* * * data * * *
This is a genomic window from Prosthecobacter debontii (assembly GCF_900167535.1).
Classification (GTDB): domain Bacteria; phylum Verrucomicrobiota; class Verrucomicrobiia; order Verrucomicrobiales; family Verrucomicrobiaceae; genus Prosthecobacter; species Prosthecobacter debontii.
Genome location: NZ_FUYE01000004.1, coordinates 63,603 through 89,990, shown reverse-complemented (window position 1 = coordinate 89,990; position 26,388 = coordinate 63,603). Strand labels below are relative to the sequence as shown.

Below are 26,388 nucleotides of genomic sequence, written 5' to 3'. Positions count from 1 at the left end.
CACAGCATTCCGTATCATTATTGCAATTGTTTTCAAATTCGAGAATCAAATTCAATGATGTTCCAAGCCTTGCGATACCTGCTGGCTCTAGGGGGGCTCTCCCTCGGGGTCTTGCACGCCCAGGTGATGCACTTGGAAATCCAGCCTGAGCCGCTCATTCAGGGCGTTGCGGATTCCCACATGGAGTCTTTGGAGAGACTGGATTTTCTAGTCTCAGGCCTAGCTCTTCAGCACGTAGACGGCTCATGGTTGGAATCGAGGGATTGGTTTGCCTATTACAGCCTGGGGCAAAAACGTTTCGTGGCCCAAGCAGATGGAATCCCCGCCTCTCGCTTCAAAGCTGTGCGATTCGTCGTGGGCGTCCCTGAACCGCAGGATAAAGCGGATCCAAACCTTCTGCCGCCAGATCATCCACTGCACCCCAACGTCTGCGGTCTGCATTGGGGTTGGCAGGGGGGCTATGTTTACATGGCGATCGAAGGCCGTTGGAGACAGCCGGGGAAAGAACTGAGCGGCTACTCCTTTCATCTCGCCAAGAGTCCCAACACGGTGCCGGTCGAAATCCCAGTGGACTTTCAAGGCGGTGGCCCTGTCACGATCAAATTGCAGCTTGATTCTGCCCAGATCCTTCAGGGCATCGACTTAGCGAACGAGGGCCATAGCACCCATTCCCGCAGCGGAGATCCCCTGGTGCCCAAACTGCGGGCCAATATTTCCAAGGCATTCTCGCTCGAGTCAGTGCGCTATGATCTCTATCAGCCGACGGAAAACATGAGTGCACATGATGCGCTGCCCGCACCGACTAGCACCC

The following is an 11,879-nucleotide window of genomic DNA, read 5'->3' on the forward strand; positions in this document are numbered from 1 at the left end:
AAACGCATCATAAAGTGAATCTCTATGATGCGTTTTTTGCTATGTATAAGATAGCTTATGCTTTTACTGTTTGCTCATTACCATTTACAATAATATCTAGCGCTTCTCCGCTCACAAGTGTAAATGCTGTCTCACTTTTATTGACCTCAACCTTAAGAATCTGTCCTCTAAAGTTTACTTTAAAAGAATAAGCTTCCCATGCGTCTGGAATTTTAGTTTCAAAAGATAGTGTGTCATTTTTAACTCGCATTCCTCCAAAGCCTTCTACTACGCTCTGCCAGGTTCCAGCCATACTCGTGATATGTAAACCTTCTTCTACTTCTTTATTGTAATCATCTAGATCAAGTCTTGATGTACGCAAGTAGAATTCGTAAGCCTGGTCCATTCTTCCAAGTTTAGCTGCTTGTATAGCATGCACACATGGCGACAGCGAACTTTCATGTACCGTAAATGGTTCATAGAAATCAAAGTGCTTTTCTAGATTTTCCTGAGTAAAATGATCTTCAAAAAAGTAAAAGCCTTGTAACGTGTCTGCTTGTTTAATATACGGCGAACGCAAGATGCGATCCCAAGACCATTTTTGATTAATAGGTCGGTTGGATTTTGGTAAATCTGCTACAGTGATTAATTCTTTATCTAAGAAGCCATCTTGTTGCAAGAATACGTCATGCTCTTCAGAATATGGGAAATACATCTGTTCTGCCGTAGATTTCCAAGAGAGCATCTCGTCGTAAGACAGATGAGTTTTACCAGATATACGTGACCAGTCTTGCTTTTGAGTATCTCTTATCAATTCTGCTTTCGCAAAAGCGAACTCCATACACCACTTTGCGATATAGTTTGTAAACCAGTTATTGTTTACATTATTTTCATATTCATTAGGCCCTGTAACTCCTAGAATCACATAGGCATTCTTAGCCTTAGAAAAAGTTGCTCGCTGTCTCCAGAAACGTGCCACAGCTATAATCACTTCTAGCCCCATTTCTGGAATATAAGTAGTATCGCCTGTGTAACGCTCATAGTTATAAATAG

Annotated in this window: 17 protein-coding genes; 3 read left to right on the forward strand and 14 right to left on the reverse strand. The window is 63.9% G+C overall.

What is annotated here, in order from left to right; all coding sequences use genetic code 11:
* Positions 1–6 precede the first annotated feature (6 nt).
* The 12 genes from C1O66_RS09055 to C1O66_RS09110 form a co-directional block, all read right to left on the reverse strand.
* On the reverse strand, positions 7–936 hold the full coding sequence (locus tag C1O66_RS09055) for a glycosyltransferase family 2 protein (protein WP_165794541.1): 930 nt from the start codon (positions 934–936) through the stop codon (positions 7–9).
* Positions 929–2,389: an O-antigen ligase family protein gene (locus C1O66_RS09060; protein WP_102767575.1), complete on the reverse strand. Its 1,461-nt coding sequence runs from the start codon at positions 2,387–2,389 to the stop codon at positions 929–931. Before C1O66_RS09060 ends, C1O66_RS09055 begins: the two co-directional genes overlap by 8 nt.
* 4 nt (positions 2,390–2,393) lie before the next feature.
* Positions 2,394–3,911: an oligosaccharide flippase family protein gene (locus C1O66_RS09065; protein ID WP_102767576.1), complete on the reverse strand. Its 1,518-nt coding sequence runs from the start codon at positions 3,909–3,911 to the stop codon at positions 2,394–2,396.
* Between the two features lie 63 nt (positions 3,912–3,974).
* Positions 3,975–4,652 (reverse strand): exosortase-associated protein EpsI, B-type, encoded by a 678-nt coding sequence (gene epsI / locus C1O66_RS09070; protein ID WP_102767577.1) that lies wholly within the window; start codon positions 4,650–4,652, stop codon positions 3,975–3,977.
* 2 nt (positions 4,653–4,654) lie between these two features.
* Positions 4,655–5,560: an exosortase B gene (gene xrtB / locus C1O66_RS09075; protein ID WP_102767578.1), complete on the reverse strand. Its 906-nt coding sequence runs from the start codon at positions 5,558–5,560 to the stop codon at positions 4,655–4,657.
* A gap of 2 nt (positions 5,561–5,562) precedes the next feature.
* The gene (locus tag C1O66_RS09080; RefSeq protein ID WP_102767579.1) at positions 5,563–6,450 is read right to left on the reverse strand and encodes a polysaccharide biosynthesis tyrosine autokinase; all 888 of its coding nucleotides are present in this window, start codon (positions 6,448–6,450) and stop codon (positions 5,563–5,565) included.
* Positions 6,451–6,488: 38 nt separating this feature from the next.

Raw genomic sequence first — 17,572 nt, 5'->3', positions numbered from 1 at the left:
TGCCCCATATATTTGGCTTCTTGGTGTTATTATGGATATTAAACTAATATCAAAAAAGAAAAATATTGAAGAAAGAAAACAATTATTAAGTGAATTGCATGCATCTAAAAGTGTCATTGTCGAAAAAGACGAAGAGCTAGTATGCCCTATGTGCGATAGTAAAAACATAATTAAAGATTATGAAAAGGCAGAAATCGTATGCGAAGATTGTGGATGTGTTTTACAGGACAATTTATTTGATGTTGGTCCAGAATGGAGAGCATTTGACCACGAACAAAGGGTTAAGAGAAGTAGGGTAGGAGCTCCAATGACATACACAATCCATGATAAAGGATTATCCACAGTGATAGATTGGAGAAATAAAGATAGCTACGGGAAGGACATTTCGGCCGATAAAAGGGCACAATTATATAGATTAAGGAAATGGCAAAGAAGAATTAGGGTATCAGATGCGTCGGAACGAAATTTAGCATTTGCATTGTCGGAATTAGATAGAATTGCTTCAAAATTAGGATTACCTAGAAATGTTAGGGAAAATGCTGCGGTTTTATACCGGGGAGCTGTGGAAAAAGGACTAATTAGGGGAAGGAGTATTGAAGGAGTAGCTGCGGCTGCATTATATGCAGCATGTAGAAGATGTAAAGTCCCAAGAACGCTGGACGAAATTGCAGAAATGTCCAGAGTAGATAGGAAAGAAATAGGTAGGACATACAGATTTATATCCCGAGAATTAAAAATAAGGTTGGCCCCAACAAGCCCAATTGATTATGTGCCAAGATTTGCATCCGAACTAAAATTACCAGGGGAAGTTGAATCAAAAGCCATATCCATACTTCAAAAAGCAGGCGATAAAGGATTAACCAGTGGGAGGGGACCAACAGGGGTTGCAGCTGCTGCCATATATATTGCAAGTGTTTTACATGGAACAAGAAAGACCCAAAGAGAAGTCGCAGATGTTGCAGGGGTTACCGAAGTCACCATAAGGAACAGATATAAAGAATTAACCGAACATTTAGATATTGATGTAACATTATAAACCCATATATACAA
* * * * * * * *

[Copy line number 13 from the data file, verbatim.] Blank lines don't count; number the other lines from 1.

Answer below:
* Positions 929–2,389: an O-antigen ligase family protein gene (locus C1O66_RS09060; protein WP_102767575.1), complete on the reverse strand. Its 1,461-nt coding sequence runs from the start codon at positions 2,387–2,389 to the stop codon at positions 929–931. Before C1O66_RS09060 ends, C1O66_RS09055 begins: the two co-directional genes overlap by 8 nt.